I'm no coupon-cutter (I just don't have the patience for it, sadly), but I do love buying things in bulk to save a buck or two. And one of the staples on my bulk-buy list is chicken; I cook with chicken so often that trying to save money on it is a no-brainer.
Since I'm only cooking for two, I usually break down the chicken and divide the pieces into smaller serving sizes prior to placing them in the freezer. But before the chicken goes in the freezer, I never skip this time-saving, important step: I always salt the pieces first.
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Think back to any recipe you've ever used that included some kind of poultry—chicken, turkey, Cornish game hen, and so on. Unless the recipe involves some kind of marinade, the first step (and first rule of thumb) is to properly season your protein, or to salt it well. We've all been around long enough to know that an unsalted chicken breast is dry, bland, and wholly uninteresting. So salting is a step that cannot be skipped.
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But salting before freezing the chicken, if you buy in bulk like I do, cuts that step out of each recipe. Not only does it save you a bit of time, but it also lessens the chance of exposing your counter and kitchen workspace to salmonella if you're cooking the piece whole. (Using previously-salted meat also saves you from having to wash your hands after handling the chicken as a preventative measure.)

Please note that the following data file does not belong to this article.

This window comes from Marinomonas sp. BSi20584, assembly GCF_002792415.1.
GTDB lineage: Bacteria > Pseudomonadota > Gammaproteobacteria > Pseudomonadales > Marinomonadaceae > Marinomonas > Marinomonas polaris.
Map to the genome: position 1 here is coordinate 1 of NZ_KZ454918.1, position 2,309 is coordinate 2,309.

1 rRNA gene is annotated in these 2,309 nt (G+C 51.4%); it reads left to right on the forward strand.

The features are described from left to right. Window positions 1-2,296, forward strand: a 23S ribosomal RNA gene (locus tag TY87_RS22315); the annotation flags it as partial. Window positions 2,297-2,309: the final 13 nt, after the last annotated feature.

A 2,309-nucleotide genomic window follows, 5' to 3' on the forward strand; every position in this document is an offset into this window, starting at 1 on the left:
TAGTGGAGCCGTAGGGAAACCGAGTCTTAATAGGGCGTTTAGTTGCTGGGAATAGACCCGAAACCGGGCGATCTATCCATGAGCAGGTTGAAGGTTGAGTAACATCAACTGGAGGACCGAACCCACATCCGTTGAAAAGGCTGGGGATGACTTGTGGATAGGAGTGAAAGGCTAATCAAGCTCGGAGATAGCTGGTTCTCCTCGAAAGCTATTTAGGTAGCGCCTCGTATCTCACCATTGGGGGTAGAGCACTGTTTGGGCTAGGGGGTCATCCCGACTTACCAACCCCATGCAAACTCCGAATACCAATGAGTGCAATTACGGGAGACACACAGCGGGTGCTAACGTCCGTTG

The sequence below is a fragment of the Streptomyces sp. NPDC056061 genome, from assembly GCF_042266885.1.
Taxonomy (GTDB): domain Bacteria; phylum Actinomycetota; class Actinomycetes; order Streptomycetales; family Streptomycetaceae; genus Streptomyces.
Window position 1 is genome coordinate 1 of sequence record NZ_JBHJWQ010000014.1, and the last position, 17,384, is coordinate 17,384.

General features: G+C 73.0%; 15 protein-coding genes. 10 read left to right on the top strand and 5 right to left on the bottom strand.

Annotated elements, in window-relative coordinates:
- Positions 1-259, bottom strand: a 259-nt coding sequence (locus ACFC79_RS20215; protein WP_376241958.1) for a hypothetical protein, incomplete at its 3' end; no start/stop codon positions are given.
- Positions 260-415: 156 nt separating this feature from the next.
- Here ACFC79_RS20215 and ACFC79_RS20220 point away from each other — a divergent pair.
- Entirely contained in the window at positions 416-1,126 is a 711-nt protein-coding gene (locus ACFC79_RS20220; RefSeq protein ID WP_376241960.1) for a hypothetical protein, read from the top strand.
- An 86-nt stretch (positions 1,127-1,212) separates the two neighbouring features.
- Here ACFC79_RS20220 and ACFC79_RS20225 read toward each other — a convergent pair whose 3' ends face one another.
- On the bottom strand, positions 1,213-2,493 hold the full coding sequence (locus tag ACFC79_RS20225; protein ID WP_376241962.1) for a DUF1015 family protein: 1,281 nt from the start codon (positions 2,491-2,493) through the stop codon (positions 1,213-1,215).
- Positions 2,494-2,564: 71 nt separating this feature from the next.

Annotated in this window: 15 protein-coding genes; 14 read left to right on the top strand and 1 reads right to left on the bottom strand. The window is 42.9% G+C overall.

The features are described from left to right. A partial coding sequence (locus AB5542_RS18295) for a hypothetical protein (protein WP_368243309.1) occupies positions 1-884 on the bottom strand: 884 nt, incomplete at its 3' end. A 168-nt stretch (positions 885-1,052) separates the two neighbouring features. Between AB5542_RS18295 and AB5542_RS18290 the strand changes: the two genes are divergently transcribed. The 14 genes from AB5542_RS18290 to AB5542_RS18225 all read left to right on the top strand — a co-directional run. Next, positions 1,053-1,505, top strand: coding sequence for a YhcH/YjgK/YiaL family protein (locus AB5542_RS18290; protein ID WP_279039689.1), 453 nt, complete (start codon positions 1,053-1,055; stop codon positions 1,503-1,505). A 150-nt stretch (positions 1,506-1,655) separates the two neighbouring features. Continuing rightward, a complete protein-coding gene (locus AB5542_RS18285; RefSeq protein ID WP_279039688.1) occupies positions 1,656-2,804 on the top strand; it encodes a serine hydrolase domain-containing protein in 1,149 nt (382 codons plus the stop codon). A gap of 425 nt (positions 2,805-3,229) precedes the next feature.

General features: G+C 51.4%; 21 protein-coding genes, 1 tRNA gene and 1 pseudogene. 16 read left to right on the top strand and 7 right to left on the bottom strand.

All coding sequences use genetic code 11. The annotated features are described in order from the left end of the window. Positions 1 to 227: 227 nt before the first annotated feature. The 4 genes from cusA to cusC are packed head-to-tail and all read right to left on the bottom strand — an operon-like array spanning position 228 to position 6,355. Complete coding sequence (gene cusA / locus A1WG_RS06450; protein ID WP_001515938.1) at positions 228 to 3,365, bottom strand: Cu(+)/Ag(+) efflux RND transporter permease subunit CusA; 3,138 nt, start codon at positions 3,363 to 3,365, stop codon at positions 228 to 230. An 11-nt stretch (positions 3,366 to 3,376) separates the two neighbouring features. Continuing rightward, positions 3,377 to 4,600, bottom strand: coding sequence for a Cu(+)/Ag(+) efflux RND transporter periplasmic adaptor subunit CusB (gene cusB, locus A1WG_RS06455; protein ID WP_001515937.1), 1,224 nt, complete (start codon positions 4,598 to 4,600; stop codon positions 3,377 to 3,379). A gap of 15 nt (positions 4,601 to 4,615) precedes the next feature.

It may not seem like a lot of time saved, but from personal experience, doing as much prep work in advance makes the actual cooking portion of the meal much easier and less stressful.
And as we've discussed here on Food Hacks before, brining is an excellent way to retain moisture via osmosis. But salting your poultry before freezing it goes a step further—because it gives salt a longer time to affect the moisture retention of the meat.
Cook's Illustrated conducted a trial that tested the amount of moisture lost (by weight) between chicken breasts that had been salted or brined prior to freezing, salted or brined after defrosting, or untreated. In the end, the chicken that had been salted before freezing only lost 11%, whereas the chicken that had been salted after defrosting lost 16%. (The chicken that was completely untreated by salt, for comparison, had 22% moisture loss!) These results concluded that salting before freezing was the best method for preventing moisture loss, even over brining after the chicken was defrosted (20% moisture loss).
Helen Rennie of Beyond Salmon did a more informal test and had similar results; she found out that meat that was salted prior to freezing left significantly less water in the freezer bag than the unsalted meat.
Salting your poultry before freezing it, especially when bought in-bulk, is more convenient up front, more efficient when cooking, and creates a juicier, well-flavored meat. If you're not already incorporating this into your post-grocery shopping routine, I think you should reconsider.